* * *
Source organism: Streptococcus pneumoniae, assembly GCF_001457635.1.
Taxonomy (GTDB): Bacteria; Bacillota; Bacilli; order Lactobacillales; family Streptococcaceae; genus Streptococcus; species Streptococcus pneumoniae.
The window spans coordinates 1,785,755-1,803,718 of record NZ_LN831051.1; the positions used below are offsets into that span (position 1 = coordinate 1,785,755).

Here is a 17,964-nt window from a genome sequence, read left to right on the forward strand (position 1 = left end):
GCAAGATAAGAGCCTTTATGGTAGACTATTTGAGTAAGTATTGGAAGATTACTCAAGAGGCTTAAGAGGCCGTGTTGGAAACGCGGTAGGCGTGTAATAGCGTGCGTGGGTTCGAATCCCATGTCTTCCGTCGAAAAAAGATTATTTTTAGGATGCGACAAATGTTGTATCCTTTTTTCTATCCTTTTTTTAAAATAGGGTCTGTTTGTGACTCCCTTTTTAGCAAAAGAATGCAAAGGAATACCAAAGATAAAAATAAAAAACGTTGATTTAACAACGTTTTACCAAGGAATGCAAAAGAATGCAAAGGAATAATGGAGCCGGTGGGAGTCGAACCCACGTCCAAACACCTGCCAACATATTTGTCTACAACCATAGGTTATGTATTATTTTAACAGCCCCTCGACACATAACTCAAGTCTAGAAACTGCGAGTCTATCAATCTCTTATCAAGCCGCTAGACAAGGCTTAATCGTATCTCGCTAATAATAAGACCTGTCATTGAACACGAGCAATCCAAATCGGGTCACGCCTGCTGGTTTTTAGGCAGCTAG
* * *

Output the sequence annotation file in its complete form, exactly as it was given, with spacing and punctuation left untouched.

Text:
Source organism: Streptococcus pneumoniae, assembly GCF_001457635.1.
Taxonomy (GTDB): Bacteria; Bacillota; Bacilli; order Lactobacillales; family Streptococcaceae; genus Streptococcus; species Streptococcus pneumoniae.
The window spans coordinates 1,785,755-1,803,718 of record NZ_LN831051.1; the positions used below are offsets into that span (position 1 = coordinate 1,785,755).

Here is a 17,964-nt window from a genome sequence, read left to right on the forward strand (position 1 = left end):
GCAAGATAAGAGCCTTTATGGTAGACTATTTGAGTAAGTATTGGAAGATTACTCAAGAGGCTTAAGAGGCCGTGTTGGAAACGCGGTAGGCGTGTAATAGCGTGCGTGGGTTCGAATCCCATGTCTTCCGTCGAAAAAAGATTATTTTTAGGATGCGACAAATGTTGTATCCTTTTTTCTATCCTTTTTTTAAAATAGGGTCTGTTTGTGACTCCCTTTTTAGCAAAAGAATGCAAAGGAATACCAAAGATAAAAATAAAAAACGTTGATTTAACAACGTTTTACCAAGGAATGCAAAAGAATGCAAAGGAATAATGGAGCCGGTGGGAGTCGAACCCACGTCCAAACACCTGCCAACATATTTGTCTACAACCATAGGTTATGTATTATTTTAACAGCCCCTCGACACATAACTCAAGTCTAGAAACTGCGAGTCTATCAATCTCTTATCAAGCCGCTAGACAAGGCTTAATCGTATCTCGCTAATAATAAGACCTGTCATTGAACACGAGCAATCCAAATCGGGTCACGCCTGCTGGTTTTTAGGCAGCTAG